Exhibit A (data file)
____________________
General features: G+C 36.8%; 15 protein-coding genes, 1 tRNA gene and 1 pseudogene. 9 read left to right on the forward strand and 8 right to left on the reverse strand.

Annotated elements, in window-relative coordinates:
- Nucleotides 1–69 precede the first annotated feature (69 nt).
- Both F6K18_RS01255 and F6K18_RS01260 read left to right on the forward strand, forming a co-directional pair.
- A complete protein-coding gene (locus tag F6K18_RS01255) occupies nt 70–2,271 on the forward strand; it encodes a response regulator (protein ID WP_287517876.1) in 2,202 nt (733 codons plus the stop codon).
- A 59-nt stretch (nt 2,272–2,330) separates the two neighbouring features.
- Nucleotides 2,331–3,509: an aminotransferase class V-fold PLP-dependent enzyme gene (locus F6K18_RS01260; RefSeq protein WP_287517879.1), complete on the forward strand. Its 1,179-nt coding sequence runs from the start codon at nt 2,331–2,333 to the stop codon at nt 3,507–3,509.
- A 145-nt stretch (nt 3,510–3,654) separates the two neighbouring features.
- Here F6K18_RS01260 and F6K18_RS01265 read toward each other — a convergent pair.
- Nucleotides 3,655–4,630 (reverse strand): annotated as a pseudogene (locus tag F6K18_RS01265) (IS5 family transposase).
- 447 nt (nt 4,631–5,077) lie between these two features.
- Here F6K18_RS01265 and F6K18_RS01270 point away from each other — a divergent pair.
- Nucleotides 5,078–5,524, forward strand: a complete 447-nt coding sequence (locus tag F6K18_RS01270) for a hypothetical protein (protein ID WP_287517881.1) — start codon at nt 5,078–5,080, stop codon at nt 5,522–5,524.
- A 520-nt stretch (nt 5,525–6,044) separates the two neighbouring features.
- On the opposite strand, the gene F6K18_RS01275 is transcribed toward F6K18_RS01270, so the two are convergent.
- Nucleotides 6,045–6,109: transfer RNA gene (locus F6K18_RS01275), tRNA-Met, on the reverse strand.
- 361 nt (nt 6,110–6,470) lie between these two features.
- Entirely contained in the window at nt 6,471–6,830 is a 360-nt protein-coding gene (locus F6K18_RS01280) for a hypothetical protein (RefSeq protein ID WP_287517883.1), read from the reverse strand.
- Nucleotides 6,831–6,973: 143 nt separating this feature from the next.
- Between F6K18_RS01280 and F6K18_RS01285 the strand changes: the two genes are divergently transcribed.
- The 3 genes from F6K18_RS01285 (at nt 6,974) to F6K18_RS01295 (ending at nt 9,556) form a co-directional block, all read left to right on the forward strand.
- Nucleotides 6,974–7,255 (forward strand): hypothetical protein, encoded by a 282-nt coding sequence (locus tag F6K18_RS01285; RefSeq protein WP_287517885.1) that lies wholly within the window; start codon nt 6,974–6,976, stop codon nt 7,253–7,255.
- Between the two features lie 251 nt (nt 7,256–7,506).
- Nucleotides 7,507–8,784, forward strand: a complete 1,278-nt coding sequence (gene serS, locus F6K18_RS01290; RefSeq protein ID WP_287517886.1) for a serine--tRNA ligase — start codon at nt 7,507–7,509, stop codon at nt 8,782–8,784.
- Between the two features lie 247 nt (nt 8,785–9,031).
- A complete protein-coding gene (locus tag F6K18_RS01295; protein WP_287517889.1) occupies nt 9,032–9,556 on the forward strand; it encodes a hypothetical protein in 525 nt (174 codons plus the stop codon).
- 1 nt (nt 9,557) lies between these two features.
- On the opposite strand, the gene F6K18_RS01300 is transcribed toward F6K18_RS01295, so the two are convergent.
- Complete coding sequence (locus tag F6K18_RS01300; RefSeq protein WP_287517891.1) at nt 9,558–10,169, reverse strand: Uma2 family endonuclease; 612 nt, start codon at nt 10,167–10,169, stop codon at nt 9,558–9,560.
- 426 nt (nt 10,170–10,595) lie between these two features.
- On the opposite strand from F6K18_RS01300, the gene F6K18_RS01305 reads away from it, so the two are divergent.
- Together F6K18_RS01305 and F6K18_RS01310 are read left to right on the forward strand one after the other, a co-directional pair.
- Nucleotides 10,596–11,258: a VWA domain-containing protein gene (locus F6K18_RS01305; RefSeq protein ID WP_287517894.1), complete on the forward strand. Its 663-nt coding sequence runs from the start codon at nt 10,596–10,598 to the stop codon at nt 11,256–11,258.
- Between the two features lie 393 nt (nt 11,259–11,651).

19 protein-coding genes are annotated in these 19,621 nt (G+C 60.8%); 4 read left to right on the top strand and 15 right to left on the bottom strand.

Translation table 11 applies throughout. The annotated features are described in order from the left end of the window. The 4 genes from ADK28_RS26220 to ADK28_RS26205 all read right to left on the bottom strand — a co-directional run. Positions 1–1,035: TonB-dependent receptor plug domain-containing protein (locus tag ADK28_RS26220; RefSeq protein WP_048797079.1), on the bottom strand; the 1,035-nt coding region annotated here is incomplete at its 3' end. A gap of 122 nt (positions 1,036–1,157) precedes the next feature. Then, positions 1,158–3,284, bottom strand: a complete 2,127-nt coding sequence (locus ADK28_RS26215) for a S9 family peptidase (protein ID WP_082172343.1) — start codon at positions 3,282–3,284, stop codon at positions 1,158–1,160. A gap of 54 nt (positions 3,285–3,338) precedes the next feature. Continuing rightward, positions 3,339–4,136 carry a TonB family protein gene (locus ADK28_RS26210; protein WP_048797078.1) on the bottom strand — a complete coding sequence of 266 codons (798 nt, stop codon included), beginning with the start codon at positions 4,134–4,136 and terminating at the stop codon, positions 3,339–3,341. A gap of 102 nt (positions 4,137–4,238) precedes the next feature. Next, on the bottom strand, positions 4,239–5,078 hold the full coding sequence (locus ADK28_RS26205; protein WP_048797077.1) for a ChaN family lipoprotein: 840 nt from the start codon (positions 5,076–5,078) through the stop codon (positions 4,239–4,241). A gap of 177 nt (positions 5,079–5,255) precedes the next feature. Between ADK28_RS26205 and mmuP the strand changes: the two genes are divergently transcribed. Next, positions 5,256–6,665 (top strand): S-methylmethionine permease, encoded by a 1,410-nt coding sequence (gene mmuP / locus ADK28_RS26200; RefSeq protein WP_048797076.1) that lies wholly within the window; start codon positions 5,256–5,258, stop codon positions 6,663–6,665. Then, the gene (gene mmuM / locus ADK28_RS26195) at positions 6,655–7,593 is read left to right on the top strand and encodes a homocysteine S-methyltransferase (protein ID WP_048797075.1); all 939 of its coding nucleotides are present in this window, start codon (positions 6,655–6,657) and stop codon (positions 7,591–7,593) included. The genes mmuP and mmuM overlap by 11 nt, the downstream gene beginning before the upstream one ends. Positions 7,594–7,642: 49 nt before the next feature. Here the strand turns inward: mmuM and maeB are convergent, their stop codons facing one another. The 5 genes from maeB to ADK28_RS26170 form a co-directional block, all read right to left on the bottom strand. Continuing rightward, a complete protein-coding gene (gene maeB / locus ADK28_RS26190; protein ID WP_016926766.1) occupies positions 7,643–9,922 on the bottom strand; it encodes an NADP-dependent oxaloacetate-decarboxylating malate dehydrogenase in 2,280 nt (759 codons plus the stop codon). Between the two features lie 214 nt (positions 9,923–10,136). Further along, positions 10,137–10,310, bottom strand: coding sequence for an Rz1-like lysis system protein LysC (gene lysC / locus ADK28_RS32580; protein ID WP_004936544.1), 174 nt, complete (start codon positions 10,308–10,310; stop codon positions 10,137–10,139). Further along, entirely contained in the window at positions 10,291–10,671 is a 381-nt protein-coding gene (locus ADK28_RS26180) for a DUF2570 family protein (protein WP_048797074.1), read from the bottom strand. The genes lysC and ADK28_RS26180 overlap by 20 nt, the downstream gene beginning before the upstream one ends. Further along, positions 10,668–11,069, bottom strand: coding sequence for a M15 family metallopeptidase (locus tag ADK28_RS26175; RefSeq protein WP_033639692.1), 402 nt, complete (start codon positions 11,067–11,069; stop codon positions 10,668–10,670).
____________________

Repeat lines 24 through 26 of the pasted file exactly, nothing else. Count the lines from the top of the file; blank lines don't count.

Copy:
- Nucleotides 7,507–8,784, forward strand: a complete 1,278-nt coding sequence (gene serS, locus F6K18_RS01290; RefSeq protein ID WP_287517886.1) for a serine--tRNA ligase — start codon at nt 7,507–7,509, stop codon at nt 8,782–8,784.
- Between the two features lie 247 nt (nt 8,785–9,031).
- A complete protein-coding gene (locus tag F6K18_RS01295; protein WP_287517889.1) occupies nt 9,032–9,556 on the forward strand; it encodes a hypothetical protein in 525 nt (174 codons plus the stop codon).